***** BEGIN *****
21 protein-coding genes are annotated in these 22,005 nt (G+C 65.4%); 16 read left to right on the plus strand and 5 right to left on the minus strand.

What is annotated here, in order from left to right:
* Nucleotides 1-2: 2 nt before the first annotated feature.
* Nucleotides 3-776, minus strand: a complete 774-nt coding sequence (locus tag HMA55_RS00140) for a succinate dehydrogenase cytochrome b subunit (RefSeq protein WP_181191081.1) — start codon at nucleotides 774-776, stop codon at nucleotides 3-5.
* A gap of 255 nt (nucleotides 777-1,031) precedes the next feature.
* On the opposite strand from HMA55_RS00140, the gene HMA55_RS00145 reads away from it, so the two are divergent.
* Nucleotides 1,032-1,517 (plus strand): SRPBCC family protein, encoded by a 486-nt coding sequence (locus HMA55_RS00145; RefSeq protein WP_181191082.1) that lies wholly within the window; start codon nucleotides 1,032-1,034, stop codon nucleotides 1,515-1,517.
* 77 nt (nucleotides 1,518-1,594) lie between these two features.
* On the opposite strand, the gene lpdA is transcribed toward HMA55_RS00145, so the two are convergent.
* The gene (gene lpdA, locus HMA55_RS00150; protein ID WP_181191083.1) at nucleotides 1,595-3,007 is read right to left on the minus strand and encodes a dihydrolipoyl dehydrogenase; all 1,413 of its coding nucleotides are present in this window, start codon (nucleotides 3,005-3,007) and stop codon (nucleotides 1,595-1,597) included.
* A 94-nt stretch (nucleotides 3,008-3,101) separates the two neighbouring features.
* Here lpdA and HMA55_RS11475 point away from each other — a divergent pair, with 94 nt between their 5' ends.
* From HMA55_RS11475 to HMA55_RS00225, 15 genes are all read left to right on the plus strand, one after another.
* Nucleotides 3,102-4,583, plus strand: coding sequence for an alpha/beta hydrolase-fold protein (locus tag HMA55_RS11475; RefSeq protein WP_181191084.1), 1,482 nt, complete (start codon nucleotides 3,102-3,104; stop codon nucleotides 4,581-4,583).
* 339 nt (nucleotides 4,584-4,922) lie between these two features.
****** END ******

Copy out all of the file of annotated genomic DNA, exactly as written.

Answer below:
21 protein-coding genes are annotated in these 22,005 nt (G+C 65.4%); 16 read left to right on the plus strand and 5 right to left on the minus strand.

What is annotated here, in order from left to right:
* Nucleotides 1-2: 2 nt before the first annotated feature.
* Nucleotides 3-776, minus strand: a complete 774-nt coding sequence (locus tag HMA55_RS00140) for a succinate dehydrogenase cytochrome b subunit (RefSeq protein WP_181191081.1) — start codon at nucleotides 774-776, stop codon at nucleotides 3-5.
* A gap of 255 nt (nucleotides 777-1,031) precedes the next feature.
* On the opposite strand from HMA55_RS00140, the gene HMA55_RS00145 reads away from it, so the two are divergent.
* Nucleotides 1,032-1,517 (plus strand): SRPBCC family protein, encoded by a 486-nt coding sequence (locus HMA55_RS00145; RefSeq protein WP_181191082.1) that lies wholly within the window; start codon nucleotides 1,032-1,034, stop codon nucleotides 1,515-1,517.
* 77 nt (nucleotides 1,518-1,594) lie between these two features.
* On the opposite strand, the gene lpdA is transcribed toward HMA55_RS00145, so the two are convergent.
* The gene (gene lpdA, locus HMA55_RS00150; protein ID WP_181191083.1) at nucleotides 1,595-3,007 is read right to left on the minus strand and encodes a dihydrolipoyl dehydrogenase; all 1,413 of its coding nucleotides are present in this window, start codon (nucleotides 3,005-3,007) and stop codon (nucleotides 1,595-1,597) included.
* A 94-nt stretch (nucleotides 3,008-3,101) separates the two neighbouring features.
* Here lpdA and HMA55_RS11475 point away from each other — a divergent pair, with 94 nt between their 5' ends.
* From HMA55_RS11475 to HMA55_RS00225, 15 genes are all read left to right on the plus strand, one after another.
* Nucleotides 3,102-4,583, plus strand: coding sequence for an alpha/beta hydrolase-fold protein (locus tag HMA55_RS11475; RefSeq protein WP_181191084.1), 1,482 nt, complete (start codon nucleotides 3,102-3,104; stop codon nucleotides 4,581-4,583).
* 339 nt (nucleotides 4,584-4,922) lie between these two features.